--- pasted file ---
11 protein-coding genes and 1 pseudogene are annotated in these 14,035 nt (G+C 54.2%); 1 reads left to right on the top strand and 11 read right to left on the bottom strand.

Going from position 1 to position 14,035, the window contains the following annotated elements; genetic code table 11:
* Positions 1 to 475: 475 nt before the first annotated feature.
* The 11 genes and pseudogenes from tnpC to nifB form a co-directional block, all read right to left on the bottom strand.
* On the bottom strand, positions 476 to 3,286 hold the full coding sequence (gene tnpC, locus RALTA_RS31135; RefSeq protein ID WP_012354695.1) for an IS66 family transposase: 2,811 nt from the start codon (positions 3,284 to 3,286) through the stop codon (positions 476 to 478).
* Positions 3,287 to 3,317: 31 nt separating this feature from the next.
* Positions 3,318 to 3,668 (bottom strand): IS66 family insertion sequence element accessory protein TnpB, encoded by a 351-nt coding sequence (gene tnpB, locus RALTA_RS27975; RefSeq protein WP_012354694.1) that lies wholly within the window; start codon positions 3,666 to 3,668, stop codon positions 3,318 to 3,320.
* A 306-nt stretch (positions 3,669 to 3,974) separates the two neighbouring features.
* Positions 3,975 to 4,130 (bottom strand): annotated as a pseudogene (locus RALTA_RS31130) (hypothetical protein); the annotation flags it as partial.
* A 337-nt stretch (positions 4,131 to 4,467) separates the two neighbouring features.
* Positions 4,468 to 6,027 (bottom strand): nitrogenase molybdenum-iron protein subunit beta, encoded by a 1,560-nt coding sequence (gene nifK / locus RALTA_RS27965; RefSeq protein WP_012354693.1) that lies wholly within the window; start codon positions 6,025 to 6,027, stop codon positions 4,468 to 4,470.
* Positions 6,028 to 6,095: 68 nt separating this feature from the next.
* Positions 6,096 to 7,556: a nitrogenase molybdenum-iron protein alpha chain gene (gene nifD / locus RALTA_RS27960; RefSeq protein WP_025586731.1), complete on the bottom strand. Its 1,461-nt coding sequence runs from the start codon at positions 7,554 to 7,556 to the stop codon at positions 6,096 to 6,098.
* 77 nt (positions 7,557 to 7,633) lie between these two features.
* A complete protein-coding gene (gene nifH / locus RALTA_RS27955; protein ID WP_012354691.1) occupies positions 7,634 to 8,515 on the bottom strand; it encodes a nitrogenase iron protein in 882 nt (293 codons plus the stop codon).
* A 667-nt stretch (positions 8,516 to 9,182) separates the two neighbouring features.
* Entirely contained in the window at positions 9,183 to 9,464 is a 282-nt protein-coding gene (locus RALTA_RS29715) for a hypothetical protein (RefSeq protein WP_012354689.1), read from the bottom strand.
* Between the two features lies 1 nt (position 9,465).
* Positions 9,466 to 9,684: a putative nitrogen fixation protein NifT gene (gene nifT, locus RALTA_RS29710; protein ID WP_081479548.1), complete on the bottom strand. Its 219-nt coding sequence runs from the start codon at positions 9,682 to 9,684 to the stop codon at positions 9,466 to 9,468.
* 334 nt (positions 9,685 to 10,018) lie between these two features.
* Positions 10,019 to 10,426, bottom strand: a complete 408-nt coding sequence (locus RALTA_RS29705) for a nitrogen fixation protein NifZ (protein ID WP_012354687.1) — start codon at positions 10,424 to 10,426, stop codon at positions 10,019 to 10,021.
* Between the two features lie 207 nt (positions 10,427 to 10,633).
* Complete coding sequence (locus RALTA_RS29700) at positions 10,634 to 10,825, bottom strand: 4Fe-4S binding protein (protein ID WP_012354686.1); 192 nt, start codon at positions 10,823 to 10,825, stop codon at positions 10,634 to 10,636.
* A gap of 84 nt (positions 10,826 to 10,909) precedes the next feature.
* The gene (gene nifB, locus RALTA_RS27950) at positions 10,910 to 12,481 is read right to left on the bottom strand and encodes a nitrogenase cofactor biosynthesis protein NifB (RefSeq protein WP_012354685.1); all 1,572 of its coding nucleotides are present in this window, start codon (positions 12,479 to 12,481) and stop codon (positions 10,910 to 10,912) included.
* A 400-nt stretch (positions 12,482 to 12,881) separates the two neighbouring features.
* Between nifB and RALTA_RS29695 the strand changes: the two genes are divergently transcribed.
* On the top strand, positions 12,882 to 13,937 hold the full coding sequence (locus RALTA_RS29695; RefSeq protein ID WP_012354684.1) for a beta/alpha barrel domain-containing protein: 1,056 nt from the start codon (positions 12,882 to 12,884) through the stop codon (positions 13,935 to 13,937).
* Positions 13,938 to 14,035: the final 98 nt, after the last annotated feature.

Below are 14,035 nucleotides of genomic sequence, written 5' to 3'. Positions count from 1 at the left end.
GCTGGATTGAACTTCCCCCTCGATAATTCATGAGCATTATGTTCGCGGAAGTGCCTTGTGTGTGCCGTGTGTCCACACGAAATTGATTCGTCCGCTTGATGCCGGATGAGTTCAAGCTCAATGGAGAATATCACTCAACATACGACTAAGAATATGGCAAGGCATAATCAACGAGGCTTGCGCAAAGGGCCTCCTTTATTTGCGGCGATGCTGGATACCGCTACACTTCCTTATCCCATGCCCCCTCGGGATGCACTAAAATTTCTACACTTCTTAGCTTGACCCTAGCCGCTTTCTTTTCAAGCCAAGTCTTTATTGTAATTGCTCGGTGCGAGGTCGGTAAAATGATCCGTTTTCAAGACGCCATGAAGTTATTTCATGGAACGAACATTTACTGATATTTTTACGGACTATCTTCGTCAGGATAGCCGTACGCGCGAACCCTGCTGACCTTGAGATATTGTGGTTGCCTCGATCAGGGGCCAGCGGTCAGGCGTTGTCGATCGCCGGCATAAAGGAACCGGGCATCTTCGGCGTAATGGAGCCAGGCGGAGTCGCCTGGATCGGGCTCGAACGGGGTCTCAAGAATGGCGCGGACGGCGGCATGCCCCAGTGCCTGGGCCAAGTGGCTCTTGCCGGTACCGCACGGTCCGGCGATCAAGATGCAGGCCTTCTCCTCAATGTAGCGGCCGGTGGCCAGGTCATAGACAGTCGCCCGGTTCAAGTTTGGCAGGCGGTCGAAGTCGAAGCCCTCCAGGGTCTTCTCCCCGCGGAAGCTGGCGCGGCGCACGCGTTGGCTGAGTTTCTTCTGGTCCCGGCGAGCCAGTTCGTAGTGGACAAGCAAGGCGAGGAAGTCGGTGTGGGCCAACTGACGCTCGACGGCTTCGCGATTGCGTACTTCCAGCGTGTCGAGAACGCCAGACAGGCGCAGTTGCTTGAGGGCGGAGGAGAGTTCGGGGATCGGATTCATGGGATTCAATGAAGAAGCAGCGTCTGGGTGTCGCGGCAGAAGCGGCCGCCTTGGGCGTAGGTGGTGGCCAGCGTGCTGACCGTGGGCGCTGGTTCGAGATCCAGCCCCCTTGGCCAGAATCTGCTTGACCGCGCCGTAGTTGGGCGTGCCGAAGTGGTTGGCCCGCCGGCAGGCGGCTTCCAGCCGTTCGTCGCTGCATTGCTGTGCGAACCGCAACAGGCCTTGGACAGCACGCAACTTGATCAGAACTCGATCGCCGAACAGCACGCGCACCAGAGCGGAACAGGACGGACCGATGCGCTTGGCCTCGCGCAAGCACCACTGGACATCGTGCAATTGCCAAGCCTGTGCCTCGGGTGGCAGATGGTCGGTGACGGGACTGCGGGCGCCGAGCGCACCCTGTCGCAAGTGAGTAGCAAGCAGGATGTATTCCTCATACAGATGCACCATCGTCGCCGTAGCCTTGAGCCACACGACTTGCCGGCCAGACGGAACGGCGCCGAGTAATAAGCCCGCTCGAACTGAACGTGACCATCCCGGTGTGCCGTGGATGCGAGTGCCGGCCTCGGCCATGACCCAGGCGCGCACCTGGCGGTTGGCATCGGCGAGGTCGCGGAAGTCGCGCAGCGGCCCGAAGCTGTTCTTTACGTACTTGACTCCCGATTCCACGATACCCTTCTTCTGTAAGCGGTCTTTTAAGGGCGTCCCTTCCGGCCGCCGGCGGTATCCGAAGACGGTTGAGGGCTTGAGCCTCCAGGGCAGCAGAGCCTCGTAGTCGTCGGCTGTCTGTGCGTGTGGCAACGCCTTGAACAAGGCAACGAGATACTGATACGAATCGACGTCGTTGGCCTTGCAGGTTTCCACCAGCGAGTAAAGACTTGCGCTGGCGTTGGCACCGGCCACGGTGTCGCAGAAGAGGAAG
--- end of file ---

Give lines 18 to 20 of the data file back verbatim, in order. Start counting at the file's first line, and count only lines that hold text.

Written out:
* Between the two features lies 1 nt (position 9,465).
* Positions 9,466 to 9,684: a putative nitrogen fixation protein NifT gene (gene nifT, locus RALTA_RS29710; protein ID WP_081479548.1), complete on the bottom strand. Its 219-nt coding sequence runs from the start codon at positions 9,682 to 9,684 to the stop codon at positions 9,466 to 9,468.
* 334 nt (positions 9,685 to 10,018) lie between these two features.